The Sun unleashed a powerful flare on 4 November 2003. The Extreme ultraviolet Imager in the 195A emission line aboard the SOHO spacecraft captured the event. Credit: ESA & NASA/SOHO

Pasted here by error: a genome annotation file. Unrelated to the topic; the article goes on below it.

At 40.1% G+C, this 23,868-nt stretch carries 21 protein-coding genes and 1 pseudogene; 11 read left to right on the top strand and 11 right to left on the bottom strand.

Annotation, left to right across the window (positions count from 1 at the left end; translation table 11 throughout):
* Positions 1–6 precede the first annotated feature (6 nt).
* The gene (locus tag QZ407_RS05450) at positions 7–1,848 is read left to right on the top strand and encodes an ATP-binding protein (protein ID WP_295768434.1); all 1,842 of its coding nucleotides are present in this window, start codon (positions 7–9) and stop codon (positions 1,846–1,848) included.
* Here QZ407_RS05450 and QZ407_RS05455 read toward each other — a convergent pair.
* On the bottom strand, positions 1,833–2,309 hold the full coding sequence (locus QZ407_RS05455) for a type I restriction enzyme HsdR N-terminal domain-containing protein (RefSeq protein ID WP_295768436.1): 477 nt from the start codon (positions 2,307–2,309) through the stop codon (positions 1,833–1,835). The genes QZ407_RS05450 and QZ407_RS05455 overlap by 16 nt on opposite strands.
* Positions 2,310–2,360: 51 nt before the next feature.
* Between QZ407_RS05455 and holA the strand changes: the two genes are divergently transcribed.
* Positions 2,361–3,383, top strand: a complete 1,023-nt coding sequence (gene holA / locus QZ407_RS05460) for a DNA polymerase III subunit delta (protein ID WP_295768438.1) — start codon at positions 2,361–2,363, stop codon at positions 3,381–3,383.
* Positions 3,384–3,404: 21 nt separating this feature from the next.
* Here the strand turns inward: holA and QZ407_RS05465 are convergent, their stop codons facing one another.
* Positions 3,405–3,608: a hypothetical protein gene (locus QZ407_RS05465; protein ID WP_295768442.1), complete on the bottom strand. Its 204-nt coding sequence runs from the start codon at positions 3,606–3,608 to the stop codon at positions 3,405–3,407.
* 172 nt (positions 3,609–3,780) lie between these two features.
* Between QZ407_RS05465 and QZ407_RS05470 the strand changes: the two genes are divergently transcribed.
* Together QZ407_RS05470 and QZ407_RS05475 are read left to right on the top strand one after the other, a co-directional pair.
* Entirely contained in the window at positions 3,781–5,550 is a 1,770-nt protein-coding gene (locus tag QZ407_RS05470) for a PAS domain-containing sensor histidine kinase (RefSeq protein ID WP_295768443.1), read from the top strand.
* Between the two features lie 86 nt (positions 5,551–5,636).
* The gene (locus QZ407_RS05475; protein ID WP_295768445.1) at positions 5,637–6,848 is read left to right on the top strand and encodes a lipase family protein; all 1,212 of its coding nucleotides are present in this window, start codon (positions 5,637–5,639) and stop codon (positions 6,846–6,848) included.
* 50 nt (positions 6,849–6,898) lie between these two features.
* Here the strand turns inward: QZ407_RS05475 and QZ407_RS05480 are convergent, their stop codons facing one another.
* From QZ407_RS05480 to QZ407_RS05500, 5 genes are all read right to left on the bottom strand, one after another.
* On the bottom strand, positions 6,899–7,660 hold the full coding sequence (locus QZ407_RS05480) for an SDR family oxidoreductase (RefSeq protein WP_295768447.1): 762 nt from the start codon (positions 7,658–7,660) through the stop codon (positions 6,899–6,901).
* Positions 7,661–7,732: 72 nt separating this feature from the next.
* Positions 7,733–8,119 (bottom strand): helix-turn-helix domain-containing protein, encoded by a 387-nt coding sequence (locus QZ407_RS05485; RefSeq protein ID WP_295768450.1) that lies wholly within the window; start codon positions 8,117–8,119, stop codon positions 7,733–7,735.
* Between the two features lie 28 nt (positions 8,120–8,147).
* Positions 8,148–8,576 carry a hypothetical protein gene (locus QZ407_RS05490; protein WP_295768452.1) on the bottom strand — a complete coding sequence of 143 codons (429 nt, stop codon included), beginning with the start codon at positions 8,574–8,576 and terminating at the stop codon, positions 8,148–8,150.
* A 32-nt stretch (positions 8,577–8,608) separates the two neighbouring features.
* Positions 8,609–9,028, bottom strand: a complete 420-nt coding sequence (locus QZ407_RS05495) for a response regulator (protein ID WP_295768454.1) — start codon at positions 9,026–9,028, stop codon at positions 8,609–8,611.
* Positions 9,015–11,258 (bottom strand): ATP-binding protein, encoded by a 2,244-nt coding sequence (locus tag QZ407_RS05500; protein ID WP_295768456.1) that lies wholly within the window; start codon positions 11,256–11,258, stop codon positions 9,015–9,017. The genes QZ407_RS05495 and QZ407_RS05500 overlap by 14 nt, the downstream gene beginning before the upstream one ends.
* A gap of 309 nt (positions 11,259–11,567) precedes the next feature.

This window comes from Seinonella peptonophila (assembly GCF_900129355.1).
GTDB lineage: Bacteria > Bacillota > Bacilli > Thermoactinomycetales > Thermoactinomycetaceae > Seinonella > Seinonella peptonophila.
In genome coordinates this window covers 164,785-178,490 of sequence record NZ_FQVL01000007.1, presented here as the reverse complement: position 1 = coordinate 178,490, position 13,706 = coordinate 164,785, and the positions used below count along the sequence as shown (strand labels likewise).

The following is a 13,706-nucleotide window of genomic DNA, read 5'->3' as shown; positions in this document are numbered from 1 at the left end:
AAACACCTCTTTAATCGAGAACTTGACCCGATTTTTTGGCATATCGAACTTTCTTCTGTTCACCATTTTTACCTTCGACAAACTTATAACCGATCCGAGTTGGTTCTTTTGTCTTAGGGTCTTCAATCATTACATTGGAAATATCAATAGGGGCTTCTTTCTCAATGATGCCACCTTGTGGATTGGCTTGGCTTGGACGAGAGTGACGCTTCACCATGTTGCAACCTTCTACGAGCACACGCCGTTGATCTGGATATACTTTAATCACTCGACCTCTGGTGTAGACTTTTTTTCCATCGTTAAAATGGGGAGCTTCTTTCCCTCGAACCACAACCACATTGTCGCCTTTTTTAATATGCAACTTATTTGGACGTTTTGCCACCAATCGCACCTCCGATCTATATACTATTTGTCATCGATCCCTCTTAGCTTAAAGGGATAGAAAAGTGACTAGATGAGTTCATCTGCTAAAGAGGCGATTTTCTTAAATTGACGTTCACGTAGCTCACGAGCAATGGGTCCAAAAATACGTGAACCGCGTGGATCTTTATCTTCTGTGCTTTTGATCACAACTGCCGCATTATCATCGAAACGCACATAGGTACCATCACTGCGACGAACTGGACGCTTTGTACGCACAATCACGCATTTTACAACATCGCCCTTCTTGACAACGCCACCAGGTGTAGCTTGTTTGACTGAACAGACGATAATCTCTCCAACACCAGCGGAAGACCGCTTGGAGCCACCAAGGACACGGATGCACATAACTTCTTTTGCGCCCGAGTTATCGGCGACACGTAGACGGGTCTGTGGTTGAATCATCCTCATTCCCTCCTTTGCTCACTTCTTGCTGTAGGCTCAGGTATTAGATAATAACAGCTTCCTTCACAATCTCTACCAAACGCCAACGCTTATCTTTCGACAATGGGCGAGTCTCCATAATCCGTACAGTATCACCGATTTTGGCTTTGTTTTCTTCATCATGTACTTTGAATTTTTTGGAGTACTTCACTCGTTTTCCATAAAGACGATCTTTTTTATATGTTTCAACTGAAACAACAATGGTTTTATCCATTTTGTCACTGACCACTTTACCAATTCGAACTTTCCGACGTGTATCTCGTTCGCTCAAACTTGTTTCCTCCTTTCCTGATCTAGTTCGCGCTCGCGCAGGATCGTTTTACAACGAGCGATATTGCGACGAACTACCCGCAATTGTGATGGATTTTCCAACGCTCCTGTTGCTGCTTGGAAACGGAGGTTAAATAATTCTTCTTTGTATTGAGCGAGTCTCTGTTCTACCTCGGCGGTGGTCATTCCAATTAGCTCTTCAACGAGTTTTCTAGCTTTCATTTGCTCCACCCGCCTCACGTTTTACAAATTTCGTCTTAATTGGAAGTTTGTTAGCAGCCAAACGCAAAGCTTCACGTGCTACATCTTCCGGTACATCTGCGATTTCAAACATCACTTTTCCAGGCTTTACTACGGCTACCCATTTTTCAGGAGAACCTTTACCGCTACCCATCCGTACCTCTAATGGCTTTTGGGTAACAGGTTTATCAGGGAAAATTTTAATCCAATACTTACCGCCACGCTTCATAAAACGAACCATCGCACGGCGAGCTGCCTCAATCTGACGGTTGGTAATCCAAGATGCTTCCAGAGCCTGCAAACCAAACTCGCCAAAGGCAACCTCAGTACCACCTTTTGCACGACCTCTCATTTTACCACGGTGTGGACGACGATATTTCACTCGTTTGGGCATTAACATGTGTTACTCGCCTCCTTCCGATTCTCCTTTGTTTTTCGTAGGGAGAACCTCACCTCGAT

A solar flare is an intense burst of radiation coming from the release of magnetic energy associated with sunspots. Flares are our solar system’s largest explosive events. They are seen as bright areas on the sun and they can last from minutes to hours. We typically see a solar flare by the photons (or light) it releases, at most every wavelength of the spectrum. The primary ways we monitor flares are in x-rays and optical light. Flares are also sites where particles (electrons, protons, and heavier particles) are accelerated.